FBI reports hate crimes on the rise


A Muslim teacher in a Georgia high school said someone left her an anonymous note in her classroom on Friday, telling her that her “headscarf isn’t allowed anymore.”

The note, scribbled in black ink, also told her to “tie” her headscarf around her neck and “hang yourself with it.” The note ended with the word “America” along with a drawing of the American flag.

Mairah Teli, a teacher at Dacula High School in Gwinnett County, located outside Atlanta, posted a picture of the note to her Facebook page Friday.

“As a Muslim, I wear a headscarf as a practice of my faith. I want to share this to raise awareness about the reality and climate of our community. Spreading hate isn’t going to ‘make America great again,’” she wrote. These incidents have become common, especially since the election of Trump to the Presidency.

This week, the FBI released its annual report on hate crimes, which for the very first time, includes reported hate crimes committed against Sikhs. According to the FBI, there were six hate crimes committed against Sikhs in 2015.

“We commend the FBI for including reported hate crimes committed against Sikhs in its annual report,” said Arjun Singh, Director of Law and Policy at the Sikh Coalition. “However, we believe this number is significantly under-inclusive, and urge the FBI to make hate crime reporting by law enforcement mandatory not voluntary.”

The Sikh Coalition worked closely with the FBI to ensure that hate crimes against Sikhs were included and reported by the FBI in its annual report. We have long believed that data helps drive change, and with better statistics, that law enforcement would be better able to target cities and localities acutely vulnerable to hate violence. We are now working with the FBI to ensure that they train local and state law enforcement on accurate hate crime reporting, and call for reporting to be mandatory not voluntary, so that the data is robust and complete.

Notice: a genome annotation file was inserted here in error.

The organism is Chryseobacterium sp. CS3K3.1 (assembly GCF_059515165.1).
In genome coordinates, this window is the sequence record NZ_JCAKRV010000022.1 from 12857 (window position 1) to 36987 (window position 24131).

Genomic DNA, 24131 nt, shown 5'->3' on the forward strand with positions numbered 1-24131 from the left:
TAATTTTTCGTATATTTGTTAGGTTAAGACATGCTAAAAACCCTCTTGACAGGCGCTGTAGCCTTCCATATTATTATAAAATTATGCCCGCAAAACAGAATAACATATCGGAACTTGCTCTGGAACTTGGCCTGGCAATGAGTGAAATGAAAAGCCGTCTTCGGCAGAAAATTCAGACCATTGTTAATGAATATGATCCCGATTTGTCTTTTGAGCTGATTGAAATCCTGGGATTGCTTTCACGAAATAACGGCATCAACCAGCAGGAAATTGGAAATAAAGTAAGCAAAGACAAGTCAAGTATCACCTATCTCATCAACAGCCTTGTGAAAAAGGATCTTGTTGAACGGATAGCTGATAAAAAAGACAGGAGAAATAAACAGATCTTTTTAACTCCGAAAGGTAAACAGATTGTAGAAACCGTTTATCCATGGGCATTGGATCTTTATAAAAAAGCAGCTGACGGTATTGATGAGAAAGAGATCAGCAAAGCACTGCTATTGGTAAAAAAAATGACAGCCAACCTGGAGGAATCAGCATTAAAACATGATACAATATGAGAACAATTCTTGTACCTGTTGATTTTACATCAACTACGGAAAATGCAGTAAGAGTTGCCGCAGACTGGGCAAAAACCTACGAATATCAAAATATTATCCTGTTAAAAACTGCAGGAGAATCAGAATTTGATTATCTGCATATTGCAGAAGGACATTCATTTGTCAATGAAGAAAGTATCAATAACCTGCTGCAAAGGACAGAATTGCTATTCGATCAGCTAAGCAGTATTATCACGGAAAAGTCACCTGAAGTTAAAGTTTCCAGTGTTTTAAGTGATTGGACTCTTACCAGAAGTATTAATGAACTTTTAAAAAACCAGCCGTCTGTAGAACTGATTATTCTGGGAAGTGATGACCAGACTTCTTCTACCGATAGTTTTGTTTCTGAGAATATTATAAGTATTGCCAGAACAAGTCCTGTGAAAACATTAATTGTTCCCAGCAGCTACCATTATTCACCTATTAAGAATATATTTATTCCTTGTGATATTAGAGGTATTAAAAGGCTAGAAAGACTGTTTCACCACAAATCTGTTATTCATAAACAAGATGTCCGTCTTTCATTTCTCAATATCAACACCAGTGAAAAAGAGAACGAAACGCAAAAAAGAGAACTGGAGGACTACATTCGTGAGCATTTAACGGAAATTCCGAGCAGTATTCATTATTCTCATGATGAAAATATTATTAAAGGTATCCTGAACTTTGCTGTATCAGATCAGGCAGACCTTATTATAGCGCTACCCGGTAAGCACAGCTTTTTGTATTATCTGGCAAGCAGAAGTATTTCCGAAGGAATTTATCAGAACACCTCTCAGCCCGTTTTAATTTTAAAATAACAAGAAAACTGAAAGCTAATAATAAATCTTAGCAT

The Sikh Coalition is one among the many that continues to provide free legal assistance to Sikhs who have experienced backlash and discrimination. While we cannot accept all cases, our legal team conducts dozens of intakes every year related to profiling, discrimination and hate violence.

The Coalition urged community members to review our FAQ guide on hate crimes, hate speech and on how to report incidents to authorities and the Sikh Coalition. Please also view our printable hate crime poster, which is available in both English and Punjabi. Additionally, the Sikh Coalition continues to provide educational brochures that quickly introduce non-Sikhs to the Sikh faith and community.

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Born and educated in India, Ajay Ghosh came to the United States to pursue his higher studies in Journalism in 1997. After graduating with a Master’s Degree in Journalism from the School of Journalism at Marquette University, Milwaukee, WI, his life as a professional journalist began in the summer of 1999 in New York City. Starting as a reporter for India Post, he worked as the New York Bureau Chief of Indian Reporter and World News from 2000 to 2005. Having a Master’s Degree in Social Work, Ajay writes on social and other issues for TheIndianEye.net